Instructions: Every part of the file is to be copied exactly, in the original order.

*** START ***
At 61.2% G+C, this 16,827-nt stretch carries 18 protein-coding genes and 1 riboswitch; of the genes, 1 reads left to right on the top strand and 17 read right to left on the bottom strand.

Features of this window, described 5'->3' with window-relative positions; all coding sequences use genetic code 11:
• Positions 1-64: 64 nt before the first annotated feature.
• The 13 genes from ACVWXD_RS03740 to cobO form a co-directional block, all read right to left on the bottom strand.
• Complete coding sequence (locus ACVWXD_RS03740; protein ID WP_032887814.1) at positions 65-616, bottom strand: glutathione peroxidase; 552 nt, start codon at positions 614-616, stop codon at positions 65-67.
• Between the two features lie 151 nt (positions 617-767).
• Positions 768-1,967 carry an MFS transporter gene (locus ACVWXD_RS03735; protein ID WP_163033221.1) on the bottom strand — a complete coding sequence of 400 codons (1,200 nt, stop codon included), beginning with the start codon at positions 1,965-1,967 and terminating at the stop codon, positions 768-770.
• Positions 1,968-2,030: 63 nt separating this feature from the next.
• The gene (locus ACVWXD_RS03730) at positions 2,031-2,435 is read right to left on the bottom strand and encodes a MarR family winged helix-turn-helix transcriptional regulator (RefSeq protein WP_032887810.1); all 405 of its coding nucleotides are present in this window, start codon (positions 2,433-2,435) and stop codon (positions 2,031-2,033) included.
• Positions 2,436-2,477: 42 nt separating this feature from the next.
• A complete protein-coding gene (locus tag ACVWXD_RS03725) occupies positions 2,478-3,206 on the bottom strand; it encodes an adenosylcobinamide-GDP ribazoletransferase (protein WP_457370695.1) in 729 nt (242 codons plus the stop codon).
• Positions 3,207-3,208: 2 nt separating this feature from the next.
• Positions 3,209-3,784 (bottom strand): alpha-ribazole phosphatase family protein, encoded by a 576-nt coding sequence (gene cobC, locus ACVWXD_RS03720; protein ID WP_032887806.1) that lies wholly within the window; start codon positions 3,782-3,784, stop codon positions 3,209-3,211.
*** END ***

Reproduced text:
At 61.2% G+C, this 16,827-nt stretch carries 18 protein-coding genes and 1 riboswitch; of the genes, 1 reads left to right on the top strand and 17 read right to left on the bottom strand.

Features of this window, described 5'->3' with window-relative positions; all coding sequences use genetic code 11:
• Positions 1-64: 64 nt before the first annotated feature.
• The 13 genes from ACVWXD_RS03740 to cobO form a co-directional block, all read right to left on the bottom strand.
• Complete coding sequence (locus ACVWXD_RS03740; protein ID WP_032887814.1) at positions 65-616, bottom strand: glutathione peroxidase; 552 nt, start codon at positions 614-616, stop codon at positions 65-67.
• Between the two features lie 151 nt (positions 617-767).
• Positions 768-1,967 carry an MFS transporter gene (locus ACVWXD_RS03735; protein ID WP_163033221.1) on the bottom strand — a complete coding sequence of 400 codons (1,200 nt, stop codon included), beginning with the start codon at positions 1,965-1,967 and terminating at the stop codon, positions 768-770.
• Positions 1,968-2,030: 63 nt separating this feature from the next.
• The gene (locus ACVWXD_RS03730) at positions 2,031-2,435 is read right to left on the bottom strand and encodes a MarR family winged helix-turn-helix transcriptional regulator (RefSeq protein WP_032887810.1); all 405 of its coding nucleotides are present in this window, start codon (positions 2,433-2,435) and stop codon (positions 2,031-2,033) included.
• Positions 2,436-2,477: 42 nt separating this feature from the next.
• A complete protein-coding gene (locus tag ACVWXD_RS03725) occupies positions 2,478-3,206 on the bottom strand; it encodes an adenosylcobinamide-GDP ribazoletransferase (protein WP_457370695.1) in 729 nt (242 codons plus the stop codon).
• Positions 3,207-3,208: 2 nt separating this feature from the next.
• Positions 3,209-3,784 (bottom strand): alpha-ribazole phosphatase family protein, encoded by a 576-nt coding sequence (gene cobC, locus ACVWXD_RS03720; protein ID WP_032887806.1) that lies wholly within the window; start codon positions 3,782-3,784, stop codon positions 3,209-3,211.